Are any Human Cognitive Biases Genetically Universal?

Genetically universal human traits are such things as the eye, appendix, having two legs and two arms and a head, etc. There are no exceptions to universal traits (embryological accidents don’t count).

Of 67 Cognitive Biases, 62 are not claimed  to be universal, based on published evidence for them that  ‘many’ or ‘most’ subjects show a ‘tendency’ ‘toward’ them ‘often’ to a ‘statistically significant’ degree, etc.

Of the 5 exceptions, the Anthropic Bias and the Adaptive Bias are defined as universal, so empirical evidence for universality is superfluous.  The Contrast Effect is perceptual (e.g., a hefted weight is perceived as heavier when contrasted with a lighter weight, lighter when contrasted with a heavier weight) and ‘ubiquity ‘ is claimed. The other two are memory limitations — in the Primacy and Recency Effects, items at the beginning and end of a long list are remembered better.

However, the other biases could still be genetically ‘universal’  if present in all persons without special training (as children or uneducated adults) or in all persons in genetically isolated communities.

Failing evidence of universality, a cognitive bias could  be shown to be  genetic if it runs in families (one-egg twins more similar in a particular bias than two-egg twins, etc.).

Is there any other evidence for universality of Cognitive Biases?

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  • http://insixitive.com James Somers

    As promised, I read the volume you suggested (Narrative Thought and Narrative Language).

    I can see where your view, namely, that the power of stories comes “from learning, because our life is formulated as a story, not genetically but because time is sequential and our motives cause our stories,” comes from.

    Perhaps most relevantly, Olson says “There is nothing natural about the narrative; it is a linguistic form analogous to rhyme.”(p. 101).

    I see what you both mean, though I think a good case still could be made that narrative *is* the most “natural” vector for our internal models. In other words, if a person’s cognitive maps of reality typically relate to some agent (usually himself) wouldn’t a form so concerned with agency (as narratives are) stick? If so, it might mean we’re genetically predisposed to narrative. Tenuous, indeed, and per this post, I don’t have any real evidence (like one-egg twin studies).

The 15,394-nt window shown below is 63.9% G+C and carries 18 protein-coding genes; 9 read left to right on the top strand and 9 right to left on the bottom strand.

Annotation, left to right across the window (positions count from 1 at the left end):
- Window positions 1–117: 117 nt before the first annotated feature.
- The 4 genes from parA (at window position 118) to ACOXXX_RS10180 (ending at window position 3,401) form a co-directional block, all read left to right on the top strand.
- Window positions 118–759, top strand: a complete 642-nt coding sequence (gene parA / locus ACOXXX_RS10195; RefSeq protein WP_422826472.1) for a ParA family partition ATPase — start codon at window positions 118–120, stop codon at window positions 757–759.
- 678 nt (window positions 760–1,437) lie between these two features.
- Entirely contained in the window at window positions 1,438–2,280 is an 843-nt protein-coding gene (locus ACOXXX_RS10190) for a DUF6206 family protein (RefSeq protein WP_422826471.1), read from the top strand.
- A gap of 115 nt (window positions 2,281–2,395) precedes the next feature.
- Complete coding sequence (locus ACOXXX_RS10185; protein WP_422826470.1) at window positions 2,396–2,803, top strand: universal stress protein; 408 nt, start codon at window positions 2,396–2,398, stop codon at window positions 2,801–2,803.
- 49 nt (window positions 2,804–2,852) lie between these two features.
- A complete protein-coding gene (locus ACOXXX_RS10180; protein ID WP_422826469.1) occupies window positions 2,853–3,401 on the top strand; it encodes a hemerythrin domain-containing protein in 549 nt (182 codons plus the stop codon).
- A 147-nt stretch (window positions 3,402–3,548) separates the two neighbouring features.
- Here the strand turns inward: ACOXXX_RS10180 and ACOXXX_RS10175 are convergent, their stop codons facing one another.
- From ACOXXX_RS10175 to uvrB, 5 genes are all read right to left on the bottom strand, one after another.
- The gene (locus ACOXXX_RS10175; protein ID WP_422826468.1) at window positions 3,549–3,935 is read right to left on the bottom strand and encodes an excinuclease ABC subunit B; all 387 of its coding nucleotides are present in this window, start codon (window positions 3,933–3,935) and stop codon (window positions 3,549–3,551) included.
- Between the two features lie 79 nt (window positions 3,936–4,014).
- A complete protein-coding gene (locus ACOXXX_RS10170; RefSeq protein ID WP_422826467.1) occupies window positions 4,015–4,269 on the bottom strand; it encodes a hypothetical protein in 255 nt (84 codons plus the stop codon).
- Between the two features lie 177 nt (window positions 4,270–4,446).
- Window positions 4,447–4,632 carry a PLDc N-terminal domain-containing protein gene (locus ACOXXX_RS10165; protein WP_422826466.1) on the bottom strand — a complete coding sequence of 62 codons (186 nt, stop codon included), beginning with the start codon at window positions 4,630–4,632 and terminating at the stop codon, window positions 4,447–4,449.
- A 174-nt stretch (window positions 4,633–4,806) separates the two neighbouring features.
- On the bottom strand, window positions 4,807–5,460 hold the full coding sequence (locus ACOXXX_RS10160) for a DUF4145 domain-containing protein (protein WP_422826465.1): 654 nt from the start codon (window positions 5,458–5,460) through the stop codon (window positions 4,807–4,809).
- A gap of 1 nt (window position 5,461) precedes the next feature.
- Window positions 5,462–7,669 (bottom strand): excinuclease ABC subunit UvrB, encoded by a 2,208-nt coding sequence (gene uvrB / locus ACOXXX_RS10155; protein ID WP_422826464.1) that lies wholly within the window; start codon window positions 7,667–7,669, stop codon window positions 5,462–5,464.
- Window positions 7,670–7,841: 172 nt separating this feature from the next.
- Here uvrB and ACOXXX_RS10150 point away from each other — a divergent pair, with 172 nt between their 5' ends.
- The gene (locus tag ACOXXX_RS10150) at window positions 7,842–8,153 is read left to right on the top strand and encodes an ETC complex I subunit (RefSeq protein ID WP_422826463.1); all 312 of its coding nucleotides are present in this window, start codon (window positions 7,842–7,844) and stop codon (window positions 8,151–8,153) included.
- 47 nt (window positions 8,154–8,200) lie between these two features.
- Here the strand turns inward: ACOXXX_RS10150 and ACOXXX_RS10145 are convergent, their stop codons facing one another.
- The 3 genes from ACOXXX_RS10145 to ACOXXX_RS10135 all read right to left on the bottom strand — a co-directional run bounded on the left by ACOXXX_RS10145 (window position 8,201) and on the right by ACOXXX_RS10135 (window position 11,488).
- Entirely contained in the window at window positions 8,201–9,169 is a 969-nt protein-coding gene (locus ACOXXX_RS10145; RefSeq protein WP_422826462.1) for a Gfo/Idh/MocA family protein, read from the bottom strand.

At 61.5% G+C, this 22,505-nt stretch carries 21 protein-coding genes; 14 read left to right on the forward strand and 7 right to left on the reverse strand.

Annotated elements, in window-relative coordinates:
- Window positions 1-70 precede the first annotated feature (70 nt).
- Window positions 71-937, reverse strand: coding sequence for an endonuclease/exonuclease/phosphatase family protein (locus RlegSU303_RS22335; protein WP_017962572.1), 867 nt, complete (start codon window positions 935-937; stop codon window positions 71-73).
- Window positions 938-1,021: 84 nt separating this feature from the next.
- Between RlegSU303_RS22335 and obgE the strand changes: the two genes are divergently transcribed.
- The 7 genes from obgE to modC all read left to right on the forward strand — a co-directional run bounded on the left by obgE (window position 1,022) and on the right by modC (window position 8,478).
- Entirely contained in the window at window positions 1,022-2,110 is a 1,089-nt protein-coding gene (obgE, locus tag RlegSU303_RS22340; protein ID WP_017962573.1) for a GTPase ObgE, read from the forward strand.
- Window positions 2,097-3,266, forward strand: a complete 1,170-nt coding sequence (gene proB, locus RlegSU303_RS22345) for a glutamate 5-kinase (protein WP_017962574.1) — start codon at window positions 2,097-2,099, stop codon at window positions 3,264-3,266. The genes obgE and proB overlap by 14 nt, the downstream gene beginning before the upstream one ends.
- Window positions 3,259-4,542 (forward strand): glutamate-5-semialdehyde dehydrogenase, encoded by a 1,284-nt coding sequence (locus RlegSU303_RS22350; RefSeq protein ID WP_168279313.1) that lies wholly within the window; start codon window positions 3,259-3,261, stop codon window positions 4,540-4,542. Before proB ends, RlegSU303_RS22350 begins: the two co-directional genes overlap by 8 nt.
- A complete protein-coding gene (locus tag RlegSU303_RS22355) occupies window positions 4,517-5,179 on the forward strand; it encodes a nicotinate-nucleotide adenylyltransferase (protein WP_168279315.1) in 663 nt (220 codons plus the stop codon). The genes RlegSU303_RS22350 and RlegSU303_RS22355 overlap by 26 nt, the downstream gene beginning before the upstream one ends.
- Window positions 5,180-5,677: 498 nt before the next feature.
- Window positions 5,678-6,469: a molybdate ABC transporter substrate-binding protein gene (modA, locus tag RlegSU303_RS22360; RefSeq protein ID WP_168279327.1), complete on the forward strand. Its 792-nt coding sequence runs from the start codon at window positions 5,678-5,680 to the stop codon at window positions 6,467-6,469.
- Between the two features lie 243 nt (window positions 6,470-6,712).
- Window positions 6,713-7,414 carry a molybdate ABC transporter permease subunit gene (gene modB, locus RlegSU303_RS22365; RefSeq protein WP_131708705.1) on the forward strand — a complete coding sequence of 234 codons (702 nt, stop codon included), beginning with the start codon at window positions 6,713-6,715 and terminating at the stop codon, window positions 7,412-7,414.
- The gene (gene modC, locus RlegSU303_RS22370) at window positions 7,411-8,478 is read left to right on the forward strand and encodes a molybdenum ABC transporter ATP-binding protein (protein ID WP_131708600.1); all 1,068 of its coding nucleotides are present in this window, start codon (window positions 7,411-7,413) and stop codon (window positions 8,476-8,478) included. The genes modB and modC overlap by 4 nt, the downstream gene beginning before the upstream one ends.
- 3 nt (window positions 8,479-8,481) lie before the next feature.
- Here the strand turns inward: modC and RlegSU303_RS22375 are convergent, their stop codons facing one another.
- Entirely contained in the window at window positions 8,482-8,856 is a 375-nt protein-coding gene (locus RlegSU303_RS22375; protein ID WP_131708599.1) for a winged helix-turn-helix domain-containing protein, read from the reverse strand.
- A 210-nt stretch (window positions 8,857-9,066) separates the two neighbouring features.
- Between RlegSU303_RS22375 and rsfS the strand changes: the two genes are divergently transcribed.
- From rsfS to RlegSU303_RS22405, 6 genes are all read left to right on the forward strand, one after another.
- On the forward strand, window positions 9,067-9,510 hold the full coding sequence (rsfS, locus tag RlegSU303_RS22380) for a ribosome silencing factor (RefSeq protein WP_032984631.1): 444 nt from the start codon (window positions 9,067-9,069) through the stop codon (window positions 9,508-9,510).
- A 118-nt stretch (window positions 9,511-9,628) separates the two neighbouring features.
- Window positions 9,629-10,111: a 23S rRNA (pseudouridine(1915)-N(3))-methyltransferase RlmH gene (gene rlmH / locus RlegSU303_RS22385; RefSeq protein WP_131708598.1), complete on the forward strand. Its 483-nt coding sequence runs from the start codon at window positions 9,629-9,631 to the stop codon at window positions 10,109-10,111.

Anyway, I found the book for the most part informative and engaging. I will say that I really did not like the first paper, “Narrative Comprehension.” I thought it was long-winded, unsure of itself, poorly designed, and mostly unconvincing, though I did enjoy the four short stories in the appendix. This is not to say the thrust of the chapter was lost on me, but I didn’t enjoy the presentation.

    I was quite fond of McGuire’s “The Rhetoric of Narrative: A Hermeneutic, Critical Theory.” His ideas didn’t blow my hair back, but he is an excellent writer.

    I thought Chafe had a cool approach with his “Some Things That Narratives Tell Us About the Mind,” and I was impressed (though a little overloaded) by the methods in “The Joint Construction of Stories.”

    One thing that struck me was how often this Bruner guy got mentioned (his 1986 book was cited in practically every chapter). Must have been a pretty influential piece.

    If you haven’t read it, I’d recommend David Foster Wallace’s essay “E Pluribus Unum: Television and US Fiction”. He’s a bit wild and has a ridiculous (stupefying) vocabulary, but I thought his ideas (of the ones I could understand) were dead-on. You’ll see why I think it’s relevant to the present discussion.

    I’m curious to know what your role was as editor of the book. Also, what motivated the conference in the first place? I have to say I enjoyed the product, and I can see why you wanted me to read it. Thanks.

    Best,

    – James